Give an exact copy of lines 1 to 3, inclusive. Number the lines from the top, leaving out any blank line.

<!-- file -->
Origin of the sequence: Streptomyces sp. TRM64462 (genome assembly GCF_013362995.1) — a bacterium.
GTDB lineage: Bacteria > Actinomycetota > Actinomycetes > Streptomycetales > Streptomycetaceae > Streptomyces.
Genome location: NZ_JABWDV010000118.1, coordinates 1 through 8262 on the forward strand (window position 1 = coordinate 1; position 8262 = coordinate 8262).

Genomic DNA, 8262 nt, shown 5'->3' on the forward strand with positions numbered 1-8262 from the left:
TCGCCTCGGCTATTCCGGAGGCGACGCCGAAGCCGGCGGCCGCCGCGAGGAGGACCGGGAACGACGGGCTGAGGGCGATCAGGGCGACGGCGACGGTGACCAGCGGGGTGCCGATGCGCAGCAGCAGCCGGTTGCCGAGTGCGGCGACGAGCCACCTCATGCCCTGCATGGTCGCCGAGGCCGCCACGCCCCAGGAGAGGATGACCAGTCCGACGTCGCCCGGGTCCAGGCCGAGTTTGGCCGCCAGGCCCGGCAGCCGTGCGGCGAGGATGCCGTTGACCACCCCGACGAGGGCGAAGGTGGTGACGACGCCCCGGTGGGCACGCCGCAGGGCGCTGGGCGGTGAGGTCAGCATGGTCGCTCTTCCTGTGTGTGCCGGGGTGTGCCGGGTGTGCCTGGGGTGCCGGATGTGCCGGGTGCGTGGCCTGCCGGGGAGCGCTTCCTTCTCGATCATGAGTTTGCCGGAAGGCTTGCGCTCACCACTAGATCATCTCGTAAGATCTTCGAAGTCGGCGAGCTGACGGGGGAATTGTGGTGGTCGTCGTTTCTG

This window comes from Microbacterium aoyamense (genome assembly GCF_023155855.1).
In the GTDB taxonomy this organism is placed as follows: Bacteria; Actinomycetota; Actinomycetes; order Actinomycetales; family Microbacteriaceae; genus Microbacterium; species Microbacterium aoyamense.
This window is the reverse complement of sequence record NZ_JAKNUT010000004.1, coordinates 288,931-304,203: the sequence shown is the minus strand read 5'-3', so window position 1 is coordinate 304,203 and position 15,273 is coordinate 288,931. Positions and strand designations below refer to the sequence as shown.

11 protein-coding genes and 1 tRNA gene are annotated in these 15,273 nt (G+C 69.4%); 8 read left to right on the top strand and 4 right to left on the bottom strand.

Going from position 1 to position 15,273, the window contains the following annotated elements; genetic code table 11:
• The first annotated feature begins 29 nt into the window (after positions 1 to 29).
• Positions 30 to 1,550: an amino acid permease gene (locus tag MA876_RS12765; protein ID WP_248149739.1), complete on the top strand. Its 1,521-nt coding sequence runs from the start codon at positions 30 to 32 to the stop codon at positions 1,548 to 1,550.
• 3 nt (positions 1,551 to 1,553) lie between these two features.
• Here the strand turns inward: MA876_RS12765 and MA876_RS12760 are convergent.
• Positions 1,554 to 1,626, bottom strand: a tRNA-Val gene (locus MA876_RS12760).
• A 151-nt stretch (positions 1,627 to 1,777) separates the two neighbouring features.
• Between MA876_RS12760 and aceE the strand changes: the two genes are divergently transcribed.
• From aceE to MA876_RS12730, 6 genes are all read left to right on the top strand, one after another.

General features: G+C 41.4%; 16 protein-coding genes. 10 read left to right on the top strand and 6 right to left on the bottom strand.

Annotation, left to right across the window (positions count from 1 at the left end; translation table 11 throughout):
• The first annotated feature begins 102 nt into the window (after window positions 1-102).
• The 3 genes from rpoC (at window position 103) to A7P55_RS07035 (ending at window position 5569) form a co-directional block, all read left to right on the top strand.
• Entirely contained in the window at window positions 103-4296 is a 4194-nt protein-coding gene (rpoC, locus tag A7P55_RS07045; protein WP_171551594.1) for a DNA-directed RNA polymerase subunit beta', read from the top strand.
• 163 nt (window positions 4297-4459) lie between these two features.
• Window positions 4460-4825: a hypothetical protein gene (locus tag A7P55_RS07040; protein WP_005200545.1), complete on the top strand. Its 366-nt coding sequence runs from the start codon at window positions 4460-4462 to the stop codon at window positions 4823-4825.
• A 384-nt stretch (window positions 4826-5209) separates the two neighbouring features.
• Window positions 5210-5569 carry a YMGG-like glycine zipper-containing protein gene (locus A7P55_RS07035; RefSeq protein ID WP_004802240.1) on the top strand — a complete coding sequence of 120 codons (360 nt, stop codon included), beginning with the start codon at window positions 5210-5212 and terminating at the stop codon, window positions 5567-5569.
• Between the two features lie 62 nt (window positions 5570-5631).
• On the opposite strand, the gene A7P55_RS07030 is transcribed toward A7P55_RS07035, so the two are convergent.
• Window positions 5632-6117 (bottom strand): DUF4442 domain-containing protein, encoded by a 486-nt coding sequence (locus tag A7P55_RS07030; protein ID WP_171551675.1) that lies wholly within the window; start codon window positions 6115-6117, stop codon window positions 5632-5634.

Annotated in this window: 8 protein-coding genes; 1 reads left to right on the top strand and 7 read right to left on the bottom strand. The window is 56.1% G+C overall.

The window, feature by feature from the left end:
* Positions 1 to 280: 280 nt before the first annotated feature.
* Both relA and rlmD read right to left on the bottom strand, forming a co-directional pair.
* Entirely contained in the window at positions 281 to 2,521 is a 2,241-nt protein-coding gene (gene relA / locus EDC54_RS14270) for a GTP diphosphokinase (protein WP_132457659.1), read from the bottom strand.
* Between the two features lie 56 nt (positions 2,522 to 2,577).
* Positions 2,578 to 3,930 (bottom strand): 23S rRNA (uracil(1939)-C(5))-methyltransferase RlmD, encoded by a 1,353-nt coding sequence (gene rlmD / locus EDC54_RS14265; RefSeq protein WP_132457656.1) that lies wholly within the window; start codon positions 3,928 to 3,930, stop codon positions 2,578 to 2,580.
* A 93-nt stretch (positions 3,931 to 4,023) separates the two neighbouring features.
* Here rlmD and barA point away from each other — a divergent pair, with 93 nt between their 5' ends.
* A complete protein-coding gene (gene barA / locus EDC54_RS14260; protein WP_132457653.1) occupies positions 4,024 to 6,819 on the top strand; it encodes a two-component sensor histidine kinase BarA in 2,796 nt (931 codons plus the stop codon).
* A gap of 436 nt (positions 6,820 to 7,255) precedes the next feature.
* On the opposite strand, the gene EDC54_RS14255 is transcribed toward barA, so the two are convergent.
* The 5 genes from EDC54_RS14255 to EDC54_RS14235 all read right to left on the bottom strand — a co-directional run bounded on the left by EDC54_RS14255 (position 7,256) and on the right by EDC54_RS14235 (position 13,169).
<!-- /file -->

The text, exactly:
Origin of the sequence: Streptomyces sp. TRM64462 (genome assembly GCF_013362995.1) — a bacterium.
GTDB lineage: Bacteria > Actinomycetota > Actinomycetes > Streptomycetales > Streptomycetaceae > Streptomyces.
Genome location: NZ_JABWDV010000118.1, coordinates 1 through 8262 on the forward strand (window position 1 = coordinate 1; position 8262 = coordinate 8262).